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Re: Swearing in other cultures (was and...)

From:Jörg Rhiemeier <joerg_rhiemeier@...>
Date:Friday, March 4, 2005, 17:41

On Fri, 4 Mar 2005 01:01:37 -0500,
Jeffrey Henning <jeffrey@...> wrote:

> Wow, I haven't seen Langmaker and swearing together since those problems > with Langmaker/Win and Windows 2000. > > Speaking of swearing, I was shocked recently to discover that the Fithians > are herbivores and any references to meat-eating are the most foul and > obscene things you can ever say to them.
The Elbi (speakers of Old Albic) were vegetarians and considered eating meat not really obscene, but nevertheless disgusting (perhaps comparable to what most westerners think about eating rats or worms, or kitchen scrappings salvaged from the gutter), and the word _macalmatara_, literally `meat-eater', acquired the meaning `barbarian': meat-eating was a habit associated with the less civilized inhabitants of the Great Lands (the European mainland). One of the most dire swearwords in Old Albic is _chastal_ `husk', because it also refers to a class of vampire-like mythological beings which have human bodies but no souls. Of course, _chastelim_ were imagined to eat meat, with a special taste for - fresh human flesh!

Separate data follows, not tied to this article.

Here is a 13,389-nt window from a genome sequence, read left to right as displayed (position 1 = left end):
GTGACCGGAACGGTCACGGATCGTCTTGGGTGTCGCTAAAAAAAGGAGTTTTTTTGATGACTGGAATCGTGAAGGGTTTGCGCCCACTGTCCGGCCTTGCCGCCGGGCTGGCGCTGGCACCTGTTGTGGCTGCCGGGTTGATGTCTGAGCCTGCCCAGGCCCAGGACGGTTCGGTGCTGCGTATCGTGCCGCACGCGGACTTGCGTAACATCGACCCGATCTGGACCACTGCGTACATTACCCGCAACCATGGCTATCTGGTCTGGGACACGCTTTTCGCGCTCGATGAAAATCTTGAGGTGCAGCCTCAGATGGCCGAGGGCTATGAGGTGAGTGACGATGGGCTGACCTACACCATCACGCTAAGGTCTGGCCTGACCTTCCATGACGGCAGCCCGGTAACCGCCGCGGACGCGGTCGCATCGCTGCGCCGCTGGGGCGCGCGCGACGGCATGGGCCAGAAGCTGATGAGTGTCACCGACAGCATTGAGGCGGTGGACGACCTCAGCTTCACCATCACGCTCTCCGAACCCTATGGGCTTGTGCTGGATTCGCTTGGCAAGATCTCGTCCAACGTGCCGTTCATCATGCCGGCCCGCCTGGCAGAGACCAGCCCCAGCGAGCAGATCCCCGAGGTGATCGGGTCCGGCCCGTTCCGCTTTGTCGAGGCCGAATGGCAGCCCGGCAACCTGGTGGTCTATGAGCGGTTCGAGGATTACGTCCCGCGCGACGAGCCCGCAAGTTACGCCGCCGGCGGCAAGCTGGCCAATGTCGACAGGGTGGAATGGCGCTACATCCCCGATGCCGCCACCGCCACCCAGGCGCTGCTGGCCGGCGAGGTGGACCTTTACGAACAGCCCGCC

> They are herd creatures (picture > an antlered centaur)
Antlered centaur? Oh, then I had an entirely wrong imagination about what a Fithian looks like. I always imagined them to be small, furry humanoids (similar to Herman Miller's Zireen) with marsupial pouches.
> and much of their language and society developed in > response to threats from carnivores, which fortunately are no more > intelligent on Fithia than they are on earth. > > I love meat myself and would not be a good candidate for a first-contact > mission to meet the Fithians.
Regarding me, I am a vegetarian just like the Elbi (though I am not all that ideological about that). Greetings, Jörg.